Roman Emperor Nero in the burning ruins of Rome. July 64 AD.Credit: From an original painting by S.J. Ferris. (Photo by Kean Collection / Getty Images)

3. Commodus

Like some of his counterparts, Commodus (a.k.a. Lucius Aelius Aurelius Commodus) thought he was a god — in his case, a reincarnation of the Greek demigod Hercules. Ruling from 176 to 192 AD, he was also known for his debauched ways and strange stunts that seemed designed to affirm his divine status. Numerous statues around the empire showed him as Hercules, a warrior who fought both men and beasts. He fought hundreds of exotic animals in an arena like a gladiator, confusing and terrifying his subjects. Once, he killed 100 lions in a single day.

Emperor Commodus (Joaquin Phoenix) questions the loyalty of his sister Lucilla (Connie Nielsen) In Dreamworks Pictures' and Universal Pictures' Oscar-winning drama "Gladiator," directed by Ridley Scott.Credit: Photo By Getty Images

The burning desire to kill living creatures as a gladiator for the New Year's Day celebrations in 193 AD brought about his demise. After Commodus shot hundreds of animals with arrows and javelins every morning as part of the Plebeian Games leading up to New Year's, his fitness coach (aptly named Narcissus), choked the emperor to death in his bath.

4. Elagabalus

Officially named Marcus Aurelius Antoninus II, Elagabalus's nickname comes from his priesthood in the cult of the Syrian god Elagabal. Ruling as emperor from 218 to 222 AD, he was so devoted to the cult, which he tried to spread in Rome, that he had himself circumcised to prove his dedication. He further offended the religious sensitivities of his compatriots by essentially replacing the main Roman god Jupiter with Elagabal as the chief deity. In another nod to his convictions, he installed on Palatine Hill a cone-like fetish made of black stone as a symbol of the Syrian sun god Sol Invictus Elagabalus.

His sexual proclivities were also not well received at the time. He was likely transgender (wearing makeup and wigs), had five marriages, and was quite open about his male lovers. According to the Roman historian (and the emperor's contemporary) Cassius Dio, Elagabalus prostituted himself in brothels and taverns and was one of the first historical figures on record to be looking for sex reassignment surgery.

He was eventually murdered in 222 in an assassination plot engineered by his own grandmother Julia Maesa.

5. Vitellius

Emperor for just eight months, from April 19th to December 20th of the year 69 AD, Vitellius made some key administrative contributions to the empire but is ultimately remembered as a cruel glutton. He was described by Suetonius as overly fond of eating and drinking, to the point where he would eat at banquets four times a day while sending out the Roman navy to get him rare foods. He also had little social grace, inviting himself over to the houses of different noblemen to eat at their banquets, too.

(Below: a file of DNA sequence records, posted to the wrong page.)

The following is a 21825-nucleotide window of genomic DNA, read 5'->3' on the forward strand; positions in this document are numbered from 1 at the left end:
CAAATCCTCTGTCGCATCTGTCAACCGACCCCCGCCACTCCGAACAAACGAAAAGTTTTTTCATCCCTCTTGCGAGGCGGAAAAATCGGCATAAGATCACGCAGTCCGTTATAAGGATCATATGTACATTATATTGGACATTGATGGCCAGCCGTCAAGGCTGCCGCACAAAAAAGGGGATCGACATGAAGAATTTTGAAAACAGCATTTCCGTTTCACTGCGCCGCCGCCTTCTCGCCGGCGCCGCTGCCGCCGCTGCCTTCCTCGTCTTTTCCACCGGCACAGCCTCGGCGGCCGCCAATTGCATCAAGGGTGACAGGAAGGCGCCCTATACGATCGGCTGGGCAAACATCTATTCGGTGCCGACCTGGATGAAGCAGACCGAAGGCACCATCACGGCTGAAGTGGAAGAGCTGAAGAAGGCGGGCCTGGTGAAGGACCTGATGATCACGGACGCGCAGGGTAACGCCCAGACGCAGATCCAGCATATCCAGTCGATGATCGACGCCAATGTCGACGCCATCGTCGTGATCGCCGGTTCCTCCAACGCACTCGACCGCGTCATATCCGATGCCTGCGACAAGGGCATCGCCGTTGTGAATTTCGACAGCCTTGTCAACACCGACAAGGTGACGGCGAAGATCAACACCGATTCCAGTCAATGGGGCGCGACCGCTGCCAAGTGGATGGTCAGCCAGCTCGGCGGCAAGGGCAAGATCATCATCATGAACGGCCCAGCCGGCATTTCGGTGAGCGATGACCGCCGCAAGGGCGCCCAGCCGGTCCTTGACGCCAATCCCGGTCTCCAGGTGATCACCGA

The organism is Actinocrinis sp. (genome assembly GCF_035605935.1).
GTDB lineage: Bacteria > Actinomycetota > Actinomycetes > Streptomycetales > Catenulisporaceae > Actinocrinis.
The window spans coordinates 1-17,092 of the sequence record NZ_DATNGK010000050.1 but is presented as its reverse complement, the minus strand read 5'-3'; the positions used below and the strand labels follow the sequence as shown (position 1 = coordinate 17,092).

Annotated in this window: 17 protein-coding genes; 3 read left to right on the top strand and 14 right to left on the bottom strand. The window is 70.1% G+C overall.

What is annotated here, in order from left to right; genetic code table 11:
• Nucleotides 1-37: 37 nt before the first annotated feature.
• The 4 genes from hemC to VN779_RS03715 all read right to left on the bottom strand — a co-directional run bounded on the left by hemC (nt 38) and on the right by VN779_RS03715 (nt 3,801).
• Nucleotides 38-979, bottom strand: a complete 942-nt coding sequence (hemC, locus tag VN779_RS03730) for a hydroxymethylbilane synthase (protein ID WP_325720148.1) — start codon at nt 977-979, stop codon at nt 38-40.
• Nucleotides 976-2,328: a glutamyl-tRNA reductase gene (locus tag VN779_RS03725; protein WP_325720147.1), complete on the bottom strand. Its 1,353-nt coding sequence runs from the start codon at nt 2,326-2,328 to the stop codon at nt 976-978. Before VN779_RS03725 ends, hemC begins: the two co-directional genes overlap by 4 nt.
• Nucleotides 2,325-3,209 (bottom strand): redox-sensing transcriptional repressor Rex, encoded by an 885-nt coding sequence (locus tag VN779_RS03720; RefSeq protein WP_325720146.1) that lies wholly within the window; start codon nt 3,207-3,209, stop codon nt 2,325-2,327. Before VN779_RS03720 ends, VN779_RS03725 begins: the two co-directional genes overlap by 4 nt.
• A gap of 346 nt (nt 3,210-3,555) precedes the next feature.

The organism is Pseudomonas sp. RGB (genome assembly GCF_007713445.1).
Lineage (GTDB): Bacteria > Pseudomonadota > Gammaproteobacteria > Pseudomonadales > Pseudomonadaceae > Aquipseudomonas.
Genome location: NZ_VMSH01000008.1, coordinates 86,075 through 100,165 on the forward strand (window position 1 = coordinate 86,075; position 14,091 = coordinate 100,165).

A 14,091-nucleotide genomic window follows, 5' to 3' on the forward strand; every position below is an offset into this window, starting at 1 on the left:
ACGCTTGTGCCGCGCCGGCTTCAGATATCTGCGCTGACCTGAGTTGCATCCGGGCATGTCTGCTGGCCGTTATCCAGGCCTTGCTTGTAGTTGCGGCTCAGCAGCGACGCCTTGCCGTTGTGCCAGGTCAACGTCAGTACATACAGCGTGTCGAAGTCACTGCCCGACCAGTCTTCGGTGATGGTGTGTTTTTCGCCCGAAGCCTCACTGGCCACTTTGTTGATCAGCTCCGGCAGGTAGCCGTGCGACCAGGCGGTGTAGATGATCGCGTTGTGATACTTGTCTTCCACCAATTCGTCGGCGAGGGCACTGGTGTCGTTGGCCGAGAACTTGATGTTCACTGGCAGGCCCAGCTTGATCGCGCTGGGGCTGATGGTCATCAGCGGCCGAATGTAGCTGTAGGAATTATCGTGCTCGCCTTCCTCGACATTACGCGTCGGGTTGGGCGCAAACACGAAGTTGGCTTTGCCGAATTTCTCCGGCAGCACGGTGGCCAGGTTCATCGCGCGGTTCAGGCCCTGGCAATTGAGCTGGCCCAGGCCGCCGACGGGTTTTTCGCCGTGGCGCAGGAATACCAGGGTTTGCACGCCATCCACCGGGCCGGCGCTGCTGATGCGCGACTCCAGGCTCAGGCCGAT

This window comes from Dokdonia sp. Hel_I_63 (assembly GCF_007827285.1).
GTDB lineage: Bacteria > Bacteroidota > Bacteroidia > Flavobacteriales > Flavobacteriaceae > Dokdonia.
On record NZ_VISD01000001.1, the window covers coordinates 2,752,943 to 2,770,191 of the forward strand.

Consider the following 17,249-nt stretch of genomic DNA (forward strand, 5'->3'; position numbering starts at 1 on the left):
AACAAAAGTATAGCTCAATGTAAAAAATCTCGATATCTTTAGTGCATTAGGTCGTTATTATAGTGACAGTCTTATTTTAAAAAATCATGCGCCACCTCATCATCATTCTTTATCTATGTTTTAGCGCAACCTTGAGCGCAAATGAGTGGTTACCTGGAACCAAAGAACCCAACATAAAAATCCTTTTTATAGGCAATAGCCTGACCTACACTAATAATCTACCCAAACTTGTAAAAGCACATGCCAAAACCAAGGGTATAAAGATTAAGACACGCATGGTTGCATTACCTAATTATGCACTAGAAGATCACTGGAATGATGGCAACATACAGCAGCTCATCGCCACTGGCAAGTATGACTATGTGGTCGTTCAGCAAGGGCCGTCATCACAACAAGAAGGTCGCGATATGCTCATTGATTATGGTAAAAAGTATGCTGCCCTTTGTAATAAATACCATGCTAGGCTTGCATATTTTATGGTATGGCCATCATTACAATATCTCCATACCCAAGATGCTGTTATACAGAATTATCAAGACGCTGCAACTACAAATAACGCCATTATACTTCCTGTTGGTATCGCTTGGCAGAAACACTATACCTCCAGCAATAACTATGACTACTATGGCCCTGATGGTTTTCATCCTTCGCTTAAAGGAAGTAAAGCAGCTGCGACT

Vitellius dragged through the streets of Rome.Credit: Georges Rochegrosse. 1883.

He was also quite vicious and reportedly either had his own mother starved to death or approved a poison with which she committed suicide.

Vitellius was ultimately murdered in brutal fashion by supporters of the rival emperor Vespasian, who dragged him through Rome's streets, then likely beheaded him and threw his body into the Tiber river. "Yet I was once your emperor," were supposedly his last words, wrote historian Cassius Dio.

6. Caracalla

Marcus Aurelius Antoninus I ruled Rome from 211 to 217 AD on his own (while previously co-ruling with his father Septimius Severus from 198). "Caracalla"' was his nickname, referencing a hooded coat from Gaul that he brought into Roman fashion.

He started off his rise to individual power by murdering his younger brother Geta, who was named co-heir by their father. Caracalla's bloodthirsty tyranny didn't stop there. He wiped out Geta's supporters and was known to execute any opponents to his or Roman rule. For instance, he slaughtered up to 20,000 citizens of Alexandria after a local theatrical satire dared to mock him.

Geta Dying in His Mother's Arms.Credit: Jacques Pajou (1766-1828)

One of the positive outcomes of his rule was the Edict of Caracalla, which gave Roman citizenship to all free men in the empire. He was also known for building gigantic baths.

Like others on this list, Caracalla met a brutal end, being assassinated by army officers, including the Praetorian prefect Opellius Macrinus, who installed himself as the next emperor.

7. Tiberius

As the second emperor, Tiberius (ruling from 42 BC to 16 AD) is known for a number of accomplishments, especially his military exploits. He was one of the Roman Empire's most successful generals, conquering Pannonia, Dalmatia, Raetia, and parts of Germania.

He was also remembered by his contemporaries as a rather sullen, perverse, and angry man. In the chapter on his life from The Lives of the Twelve Caesars by the historian Suetonius, Tiberius is said to have been disliked from an early age for his personality by even his family. Suetonius wrote that his mother Antonia often called him "an abortion of a man, that had been only begun, but never finished, by nature."

"Orgy of the Times of Tiberius on Capri".Painting by Henryk Siemiradzki. 1881.

Suetonius also paints a damning picture of Tiberius after he retreated from public life to the island of Capri. His years on the island would put Jeffrey Epstein to shame. A horrendous pedophile, Tiberius had a reputation for "depravities that one can hardly bear to tell or be told, let alone believe," Suetonius wrote, describing how "in Capri's woods and groves he arranged a number of nooks of venery where boys and girls got up as Pans and nymphs solicited outside bowers and grottoes: people openly called this 'the old goat's garden,' punning on the island's name."

There's much, much more — far too salacious and, frankly, disgusting to repeat here. For the intrepid or morbidly curious reader, here's a link for more information.

After he died, Tiberius was fittingly succeeded in emperorship by his grandnephew and adopted grandson Caligula.

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The ‘Lost Forty’: how a mapping error preserved an old-growth forest

A 19th-century surveying mistake kept lumberjacks away from what is now Minnesota's largest patch of old-growth trees.

Credit: U.S. Forest Service via Dan Alosso on Substack and licensed under CC-BY-SA
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Credit: Aalto University.